A. With counties like Vietnam, one of the topics that people are most interested in is if—and when—there will be a transition to a more democratic system. Vietnam, like China, has been shown to have a high-degree of social trust. Francis Fukuyama observed how trust helps facilitate democracy, given that people are willing to make compromises with others if they somehow trust them. Vietnam and China are anomalous in that regard because both exhibit high levels of this generalized trust, yet they are obviously not democracies. In our forthcoming paper, my coauthor and I theorize that trust does not facilitate democracy; rather, what it does is facilitate support for whatever the status quo happens to be. People who are highly trusting assume that whatever system is currently in place must be working.
What trust actually does, in our opinion, is breed conservatism. If you happen to live in a democracy, then it's great because it helps breed support for that system; if you live in an autocracy, then it means that it is also hard to change that system to something new, because generalized trust basically makes people adverse to change. We find that in Vietnam, people who score higher in this sort of trust are much less likely to advocate for regime reforms.
A. There is always a debate in Vietnam as to whether or not they should follow certain choices made by China. China, on average, has grown 2-3% faster than Vietnam annually. And while Vietnam has done very well, there is this sense for some that moving towards a system that looks more like China could actually help further increase their growth.
There are people, particularly in the Organization Committee in Vietnam and at higher levels in the Politburo, who are trying reduce the division between the party and the state; trying to centralize power in party institutions. It's not yet clear whether they'll be able to go as far as China did, let alone if they will be successful at putting forward the reforms they've already suggested.
One big difference is that in Vietnam, the president and the general secretary are different positions, whereas in China, Xi Jinping holds both roles. While there have been attempts by Vietnamese general secretaries to combine these positions, they have been rebuffed by the central committee, and I don't think that's going to happen. And while Vietnam is making changes elsewhere that mirror China, I think the greater degree of separation between the government and the party will probably survive.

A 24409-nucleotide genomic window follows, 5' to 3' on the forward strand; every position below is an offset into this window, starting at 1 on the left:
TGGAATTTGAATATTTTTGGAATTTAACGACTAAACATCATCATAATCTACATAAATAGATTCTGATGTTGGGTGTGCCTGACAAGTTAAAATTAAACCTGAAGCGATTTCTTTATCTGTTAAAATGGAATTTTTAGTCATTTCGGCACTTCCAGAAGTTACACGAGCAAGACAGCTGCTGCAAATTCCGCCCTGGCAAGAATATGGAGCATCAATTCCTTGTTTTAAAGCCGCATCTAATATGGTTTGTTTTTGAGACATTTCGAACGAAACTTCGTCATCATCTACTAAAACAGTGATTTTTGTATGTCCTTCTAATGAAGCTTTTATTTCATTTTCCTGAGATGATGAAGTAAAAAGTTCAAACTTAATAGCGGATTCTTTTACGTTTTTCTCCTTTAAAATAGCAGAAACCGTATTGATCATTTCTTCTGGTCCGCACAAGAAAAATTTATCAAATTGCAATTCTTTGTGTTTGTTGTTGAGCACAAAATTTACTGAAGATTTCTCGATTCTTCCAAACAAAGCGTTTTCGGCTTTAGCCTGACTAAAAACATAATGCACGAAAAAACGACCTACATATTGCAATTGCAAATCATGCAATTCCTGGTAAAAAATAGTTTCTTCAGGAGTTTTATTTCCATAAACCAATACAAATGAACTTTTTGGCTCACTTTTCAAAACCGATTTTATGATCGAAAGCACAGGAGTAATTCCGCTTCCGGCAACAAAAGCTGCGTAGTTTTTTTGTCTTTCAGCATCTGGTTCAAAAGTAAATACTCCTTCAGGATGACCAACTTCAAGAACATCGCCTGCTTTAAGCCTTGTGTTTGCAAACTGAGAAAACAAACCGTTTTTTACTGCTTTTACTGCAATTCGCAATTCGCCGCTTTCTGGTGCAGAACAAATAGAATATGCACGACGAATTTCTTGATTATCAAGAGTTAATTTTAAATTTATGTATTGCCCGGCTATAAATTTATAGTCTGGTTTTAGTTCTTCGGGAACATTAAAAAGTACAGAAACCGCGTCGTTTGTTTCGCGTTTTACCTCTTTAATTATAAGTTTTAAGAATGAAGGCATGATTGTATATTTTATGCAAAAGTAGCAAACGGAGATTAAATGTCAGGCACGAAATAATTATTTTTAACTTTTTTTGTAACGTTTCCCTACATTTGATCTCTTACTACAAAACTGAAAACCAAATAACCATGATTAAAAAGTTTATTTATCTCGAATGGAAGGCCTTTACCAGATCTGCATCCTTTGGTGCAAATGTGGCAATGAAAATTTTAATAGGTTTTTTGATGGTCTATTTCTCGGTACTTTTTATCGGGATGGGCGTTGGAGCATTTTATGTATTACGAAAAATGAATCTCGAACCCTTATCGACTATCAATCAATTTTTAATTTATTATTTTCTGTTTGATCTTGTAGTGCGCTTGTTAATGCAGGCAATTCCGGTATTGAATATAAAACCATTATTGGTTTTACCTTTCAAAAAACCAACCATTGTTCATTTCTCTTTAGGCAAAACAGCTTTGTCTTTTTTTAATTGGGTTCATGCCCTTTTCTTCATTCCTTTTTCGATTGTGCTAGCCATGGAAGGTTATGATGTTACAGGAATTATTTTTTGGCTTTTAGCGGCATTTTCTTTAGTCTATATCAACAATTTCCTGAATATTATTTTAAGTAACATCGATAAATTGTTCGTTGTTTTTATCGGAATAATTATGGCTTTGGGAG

A. It’s hard to study to the impact of social media on political attitudes, but one thing I've found through surveys is that people who are active online appear more likely to find their local government corrupt. They also tend to be more pessimistic about corruption.
, another thing we found is that social media may have different effects depending on whether one lives in an urban or rural area. There’s evidence that social media in rural areas might actually inhibit protests and social movements, because the central government is much more aware of what is happening in the countryside and can quickly launch a crackdown on protesters.
In urban areas, however, the dynamics are somewhat different: the conditions exist for more spontaneous protest, as horizontal communication overwhelms the central government’s ability to move in and stop it.
So yes, I believe social media is having an impact on people’s relationship to the government in Vietnam, but it's a complex impact. To some extent, it is inhibiting the possibilities for rural revolt, but at the same time it’s helping to facilitate spontaneous urban protest movements.
On September 27, 2018, Paul Schuler delivers his seminar "Shadows on the Wall: Legislative Politics in Post-Reform Vietnam"